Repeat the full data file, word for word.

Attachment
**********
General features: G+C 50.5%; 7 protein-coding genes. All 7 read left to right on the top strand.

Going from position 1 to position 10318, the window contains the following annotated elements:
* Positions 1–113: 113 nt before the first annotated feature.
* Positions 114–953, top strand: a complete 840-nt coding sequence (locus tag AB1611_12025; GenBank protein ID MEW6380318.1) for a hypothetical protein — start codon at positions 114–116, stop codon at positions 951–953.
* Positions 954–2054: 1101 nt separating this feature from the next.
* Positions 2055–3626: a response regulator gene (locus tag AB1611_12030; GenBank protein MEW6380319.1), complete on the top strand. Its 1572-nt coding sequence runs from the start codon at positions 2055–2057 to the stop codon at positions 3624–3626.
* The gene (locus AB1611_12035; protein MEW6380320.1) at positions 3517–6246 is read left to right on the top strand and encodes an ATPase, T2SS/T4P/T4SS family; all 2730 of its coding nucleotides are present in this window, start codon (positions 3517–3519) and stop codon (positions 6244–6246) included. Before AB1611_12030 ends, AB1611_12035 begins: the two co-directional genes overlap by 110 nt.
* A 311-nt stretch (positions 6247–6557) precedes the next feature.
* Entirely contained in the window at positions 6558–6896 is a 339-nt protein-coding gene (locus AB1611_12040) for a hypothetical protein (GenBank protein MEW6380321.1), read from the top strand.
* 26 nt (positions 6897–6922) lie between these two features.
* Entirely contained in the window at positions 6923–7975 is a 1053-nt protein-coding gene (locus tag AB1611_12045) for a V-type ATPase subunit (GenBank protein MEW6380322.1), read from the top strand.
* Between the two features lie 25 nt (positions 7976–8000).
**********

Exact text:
General features: G+C 50.5%; 7 protein-coding genes. All 7 read left to right on the top strand.

Going from position 1 to position 10318, the window contains the following annotated elements:
* Positions 1–113: 113 nt before the first annotated feature.
* Positions 114–953, top strand: a complete 840-nt coding sequence (locus tag AB1611_12025; GenBank protein ID MEW6380318.1) for a hypothetical protein — start codon at positions 114–116, stop codon at positions 951–953.
* Positions 954–2054: 1101 nt separating this feature from the next.
* Positions 2055–3626: a response regulator gene (locus tag AB1611_12030; GenBank protein MEW6380319.1), complete on the top strand. Its 1572-nt coding sequence runs from the start codon at positions 2055–2057 to the stop codon at positions 3624–3626.
* The gene (locus AB1611_12035; protein MEW6380320.1) at positions 3517–6246 is read left to right on the top strand and encodes an ATPase, T2SS/T4P/T4SS family; all 2730 of its coding nucleotides are present in this window, start codon (positions 3517–3519) and stop codon (positions 6244–6246) included. Before AB1611_12030 ends, AB1611_12035 begins: the two co-directional genes overlap by 110 nt.
* A 311-nt stretch (positions 6247–6557) precedes the next feature.
* Entirely contained in the window at positions 6558–6896 is a 339-nt protein-coding gene (locus AB1611_12040) for a hypothetical protein (GenBank protein MEW6380321.1), read from the top strand.
* 26 nt (positions 6897–6922) lie between these two features.
* Entirely contained in the window at positions 6923–7975 is a 1053-nt protein-coding gene (locus tag AB1611_12045) for a V-type ATPase subunit (GenBank protein MEW6380322.1), read from the top strand.
* Between the two features lie 25 nt (positions 7976–8000).